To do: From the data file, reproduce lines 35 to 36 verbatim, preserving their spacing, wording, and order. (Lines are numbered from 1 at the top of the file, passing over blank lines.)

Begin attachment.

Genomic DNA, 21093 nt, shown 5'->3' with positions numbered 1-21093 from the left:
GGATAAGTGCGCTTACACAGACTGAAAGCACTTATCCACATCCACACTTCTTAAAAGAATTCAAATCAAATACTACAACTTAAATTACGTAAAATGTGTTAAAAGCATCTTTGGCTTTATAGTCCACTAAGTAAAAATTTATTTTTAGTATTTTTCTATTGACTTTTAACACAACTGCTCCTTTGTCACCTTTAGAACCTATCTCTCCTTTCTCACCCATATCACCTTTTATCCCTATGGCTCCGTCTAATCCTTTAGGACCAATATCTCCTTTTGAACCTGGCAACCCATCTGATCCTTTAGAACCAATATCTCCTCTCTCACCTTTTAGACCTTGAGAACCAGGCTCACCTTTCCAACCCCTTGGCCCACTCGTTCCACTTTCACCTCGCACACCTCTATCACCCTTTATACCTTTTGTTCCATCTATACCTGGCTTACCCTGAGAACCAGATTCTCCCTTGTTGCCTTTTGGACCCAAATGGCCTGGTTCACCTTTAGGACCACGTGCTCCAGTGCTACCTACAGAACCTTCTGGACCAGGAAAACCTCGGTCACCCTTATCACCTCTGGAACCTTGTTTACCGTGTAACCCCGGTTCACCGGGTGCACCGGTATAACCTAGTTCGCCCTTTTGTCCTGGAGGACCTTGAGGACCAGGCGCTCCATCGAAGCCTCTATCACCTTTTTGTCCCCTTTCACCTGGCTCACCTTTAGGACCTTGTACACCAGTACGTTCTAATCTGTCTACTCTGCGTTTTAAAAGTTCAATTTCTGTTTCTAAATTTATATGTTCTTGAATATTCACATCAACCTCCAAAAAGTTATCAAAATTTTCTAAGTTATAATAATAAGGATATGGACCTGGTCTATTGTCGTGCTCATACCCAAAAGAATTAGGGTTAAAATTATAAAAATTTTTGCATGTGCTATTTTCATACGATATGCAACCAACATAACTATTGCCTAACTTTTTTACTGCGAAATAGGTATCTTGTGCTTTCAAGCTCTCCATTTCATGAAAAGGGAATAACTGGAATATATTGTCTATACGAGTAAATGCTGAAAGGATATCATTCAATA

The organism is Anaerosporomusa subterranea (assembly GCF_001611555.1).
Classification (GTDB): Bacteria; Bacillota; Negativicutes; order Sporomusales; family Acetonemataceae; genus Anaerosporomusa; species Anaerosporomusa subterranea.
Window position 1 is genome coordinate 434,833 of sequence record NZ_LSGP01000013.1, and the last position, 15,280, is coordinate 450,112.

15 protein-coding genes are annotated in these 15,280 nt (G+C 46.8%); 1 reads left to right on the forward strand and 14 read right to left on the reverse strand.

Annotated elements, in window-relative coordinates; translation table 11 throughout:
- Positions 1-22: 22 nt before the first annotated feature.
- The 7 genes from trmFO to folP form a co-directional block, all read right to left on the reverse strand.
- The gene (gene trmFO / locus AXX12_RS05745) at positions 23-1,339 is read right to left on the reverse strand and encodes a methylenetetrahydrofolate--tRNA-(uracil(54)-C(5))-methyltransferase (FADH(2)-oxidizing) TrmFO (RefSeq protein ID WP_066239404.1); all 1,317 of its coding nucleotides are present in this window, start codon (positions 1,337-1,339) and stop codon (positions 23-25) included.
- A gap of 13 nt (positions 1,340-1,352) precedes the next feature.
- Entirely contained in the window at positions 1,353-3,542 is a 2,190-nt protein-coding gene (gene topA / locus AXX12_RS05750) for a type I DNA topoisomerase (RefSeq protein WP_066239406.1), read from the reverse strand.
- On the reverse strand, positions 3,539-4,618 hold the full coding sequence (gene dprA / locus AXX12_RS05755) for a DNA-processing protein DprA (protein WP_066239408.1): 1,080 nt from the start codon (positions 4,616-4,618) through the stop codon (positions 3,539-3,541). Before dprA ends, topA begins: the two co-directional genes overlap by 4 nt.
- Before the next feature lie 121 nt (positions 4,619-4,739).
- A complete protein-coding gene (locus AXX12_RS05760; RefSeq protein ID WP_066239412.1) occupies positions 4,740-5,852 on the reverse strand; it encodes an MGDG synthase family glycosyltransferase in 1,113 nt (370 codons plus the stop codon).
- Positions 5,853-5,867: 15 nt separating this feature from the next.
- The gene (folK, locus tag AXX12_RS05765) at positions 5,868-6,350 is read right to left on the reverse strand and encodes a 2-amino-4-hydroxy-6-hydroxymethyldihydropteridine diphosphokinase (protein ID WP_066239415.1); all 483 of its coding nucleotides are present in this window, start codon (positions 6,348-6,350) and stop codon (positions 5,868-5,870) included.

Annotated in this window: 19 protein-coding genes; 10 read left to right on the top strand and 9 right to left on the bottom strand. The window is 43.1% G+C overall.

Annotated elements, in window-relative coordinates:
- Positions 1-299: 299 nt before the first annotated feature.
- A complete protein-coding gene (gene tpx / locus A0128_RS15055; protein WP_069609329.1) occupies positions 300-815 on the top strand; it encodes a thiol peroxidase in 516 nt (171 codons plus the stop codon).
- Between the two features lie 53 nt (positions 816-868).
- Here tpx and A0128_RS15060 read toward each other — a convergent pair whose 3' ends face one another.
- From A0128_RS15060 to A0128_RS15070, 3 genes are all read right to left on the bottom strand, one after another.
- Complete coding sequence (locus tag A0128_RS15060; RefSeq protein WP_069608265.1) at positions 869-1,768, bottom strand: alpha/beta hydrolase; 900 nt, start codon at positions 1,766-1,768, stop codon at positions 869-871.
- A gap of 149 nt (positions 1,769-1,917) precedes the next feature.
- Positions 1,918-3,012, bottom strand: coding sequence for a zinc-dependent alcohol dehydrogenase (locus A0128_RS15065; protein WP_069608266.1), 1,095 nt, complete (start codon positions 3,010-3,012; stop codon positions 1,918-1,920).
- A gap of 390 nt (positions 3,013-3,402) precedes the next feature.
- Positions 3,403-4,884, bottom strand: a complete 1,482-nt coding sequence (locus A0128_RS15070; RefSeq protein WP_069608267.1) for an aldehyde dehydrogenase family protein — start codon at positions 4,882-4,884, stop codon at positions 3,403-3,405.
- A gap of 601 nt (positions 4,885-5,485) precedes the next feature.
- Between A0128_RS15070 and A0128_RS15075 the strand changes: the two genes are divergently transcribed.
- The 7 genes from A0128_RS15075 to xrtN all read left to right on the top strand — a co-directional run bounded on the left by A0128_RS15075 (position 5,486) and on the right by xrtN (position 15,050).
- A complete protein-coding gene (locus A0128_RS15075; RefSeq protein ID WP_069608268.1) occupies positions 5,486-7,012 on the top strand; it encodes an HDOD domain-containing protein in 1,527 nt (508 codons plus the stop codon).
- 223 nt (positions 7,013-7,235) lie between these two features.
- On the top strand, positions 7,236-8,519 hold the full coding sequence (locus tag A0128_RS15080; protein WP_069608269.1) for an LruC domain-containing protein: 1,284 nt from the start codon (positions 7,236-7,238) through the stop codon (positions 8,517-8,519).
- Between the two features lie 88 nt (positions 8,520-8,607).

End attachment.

- On the top strand, positions 7,236-8,519 hold the full coding sequence (locus tag A0128_RS15080; protein WP_069608269.1) for an LruC domain-containing protein: 1,284 nt from the start codon (positions 7,236-7,238) through the stop codon (positions 8,517-8,519).
- Between the two features lie 88 nt (positions 8,520-8,607).